How Do I Become a Forensic Science Technician?

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  • Written By: T. L. Childree
  • Edited By: E. E. Hubbard
  • Last Modified Date: 05 May 2020
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A forensic science technician gathers evidence from a crime scene and scientifically analyzes it for possible presentation in a court of law. You must be very detail-oriented and possess excellent analytical thinking skills to become a forensic science technician. A certain amount of formal education and on-the-job-training is also required for this occupation. It might also be helpful to seek voluntary professional certification in this field after fulfilling the necessary educational and work experience requirements. After you become a forensic science technician, employment can usually be found within a wide variety of areas, including forensic laboratories, law enforcement agencies, and academic institutions.

Certain personal qualities are needed to become a forensic science technician. You must be a very detail-oriented person to locate and collect even the tiniest bits of evidence from a crime scene, and a great deal of persistence is also needed to complete multiple tests on a single piece of evidence. The results of a scientific analysis must be very accurate for use in a court of law and you should be able to perform your duties with great precision. Excellent analytical thinking skills are also required to succeed at this profession. In addition to these skills, you must be able to work as part of a larger team of scientists and technicians and effectively communicate your findings.

An associate’s or bachelor’s degree is typically required to become a forensic science technician. Most technicians receive college training in subjects such as forensic science, biology, or chemistry. Other acceptable majors include physics and molecular biology. Additional coursework in subjects such as criminal law, criminal justice, and forensic archaeology may be needed as well. Some technicians choose to pursue a master’s degree in order to work in management or supervisory positions.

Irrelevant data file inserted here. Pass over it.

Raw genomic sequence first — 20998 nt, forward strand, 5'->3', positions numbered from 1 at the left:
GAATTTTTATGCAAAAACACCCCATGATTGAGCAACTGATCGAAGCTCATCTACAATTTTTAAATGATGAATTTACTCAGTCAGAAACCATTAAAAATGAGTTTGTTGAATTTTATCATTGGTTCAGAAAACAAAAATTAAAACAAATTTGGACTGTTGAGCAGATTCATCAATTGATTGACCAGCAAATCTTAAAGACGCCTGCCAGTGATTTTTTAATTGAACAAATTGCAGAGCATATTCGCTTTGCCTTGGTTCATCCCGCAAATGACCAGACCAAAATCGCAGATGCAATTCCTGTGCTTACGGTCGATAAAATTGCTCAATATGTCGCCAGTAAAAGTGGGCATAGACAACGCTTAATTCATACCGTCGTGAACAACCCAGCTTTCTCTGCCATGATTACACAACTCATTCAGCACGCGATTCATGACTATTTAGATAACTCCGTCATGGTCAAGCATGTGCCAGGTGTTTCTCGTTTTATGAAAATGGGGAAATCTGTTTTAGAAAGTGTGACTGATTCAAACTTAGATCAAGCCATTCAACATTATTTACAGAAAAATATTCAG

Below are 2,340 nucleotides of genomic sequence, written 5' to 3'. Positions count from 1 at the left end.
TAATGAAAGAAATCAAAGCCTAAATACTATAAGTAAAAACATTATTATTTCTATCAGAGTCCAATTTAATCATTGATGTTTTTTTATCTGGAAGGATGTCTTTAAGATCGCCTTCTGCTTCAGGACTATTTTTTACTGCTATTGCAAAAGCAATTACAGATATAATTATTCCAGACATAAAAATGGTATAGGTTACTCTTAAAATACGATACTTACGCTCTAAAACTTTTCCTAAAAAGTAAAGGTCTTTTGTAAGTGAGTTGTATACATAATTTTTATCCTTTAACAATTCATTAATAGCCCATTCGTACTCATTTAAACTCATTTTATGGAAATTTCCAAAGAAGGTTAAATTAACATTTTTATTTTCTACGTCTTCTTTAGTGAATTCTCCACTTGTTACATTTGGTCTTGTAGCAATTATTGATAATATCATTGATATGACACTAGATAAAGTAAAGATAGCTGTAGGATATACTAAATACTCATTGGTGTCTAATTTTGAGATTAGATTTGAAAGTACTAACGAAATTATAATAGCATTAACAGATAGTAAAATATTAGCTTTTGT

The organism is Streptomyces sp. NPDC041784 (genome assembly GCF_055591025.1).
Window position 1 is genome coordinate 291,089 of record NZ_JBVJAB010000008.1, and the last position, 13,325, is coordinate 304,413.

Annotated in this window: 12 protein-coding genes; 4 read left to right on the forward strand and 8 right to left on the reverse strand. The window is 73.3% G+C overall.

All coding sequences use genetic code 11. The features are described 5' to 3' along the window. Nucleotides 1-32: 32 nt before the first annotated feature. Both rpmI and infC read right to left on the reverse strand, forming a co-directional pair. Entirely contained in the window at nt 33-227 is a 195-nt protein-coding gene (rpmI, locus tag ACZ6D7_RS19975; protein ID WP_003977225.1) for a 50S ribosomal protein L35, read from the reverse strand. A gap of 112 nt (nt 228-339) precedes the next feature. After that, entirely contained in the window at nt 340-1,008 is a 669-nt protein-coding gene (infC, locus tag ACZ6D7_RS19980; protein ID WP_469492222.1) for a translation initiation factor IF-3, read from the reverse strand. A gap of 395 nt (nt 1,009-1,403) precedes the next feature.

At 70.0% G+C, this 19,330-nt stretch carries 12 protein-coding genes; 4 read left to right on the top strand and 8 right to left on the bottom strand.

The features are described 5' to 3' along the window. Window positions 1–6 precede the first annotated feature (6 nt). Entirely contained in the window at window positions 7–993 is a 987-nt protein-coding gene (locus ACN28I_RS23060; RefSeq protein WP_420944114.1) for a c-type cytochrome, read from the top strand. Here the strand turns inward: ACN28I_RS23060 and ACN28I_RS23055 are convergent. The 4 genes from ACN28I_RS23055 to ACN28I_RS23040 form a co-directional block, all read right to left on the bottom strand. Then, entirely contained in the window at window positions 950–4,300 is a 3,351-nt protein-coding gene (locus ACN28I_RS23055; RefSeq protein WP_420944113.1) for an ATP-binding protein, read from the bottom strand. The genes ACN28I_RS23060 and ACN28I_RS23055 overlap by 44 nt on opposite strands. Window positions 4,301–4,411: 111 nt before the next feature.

Along with your formal education, you will also need a certain amount of on-the-job training for this career. This hands-on training may last for up to two years depending on the scope of your duties. Most technicians begin performing simple tasks as an assistant in a forensic laboratory. You will be given additional responsibilities as your skills and experience increase. Many technicians are taught a particular specialty such as trace evidence, latent fingerprints, or DNA analysis during this training period.

Although not necessarily required, it might be beneficial to seek some type of voluntary professional certification after you complete your education and on-the-job-training. Obtaining professional certification will ensure that your skills and knowledge are always up-to-date with changing technology. In the United States, a widely-recognized certification is available to qualified technicians through the American Board of Criminalistics (ABC). Annual proficiency testing is required to maintain this professional certification.

After completing your education and work experience requirements, employment can usually be found with police departments, forensic laboratories, and coroner’s offices, as well as academic institutions and certain government agencies. You will usually be responsible for the identification, collection, and analysis of crime-related evidence. You may utilize mobile equipment to conduct tests at the scene of a crime or collect evidence for future laboratory analysis. After this evidence has been properly analyzed, it can then be used for criminal prosecution in a court of law.


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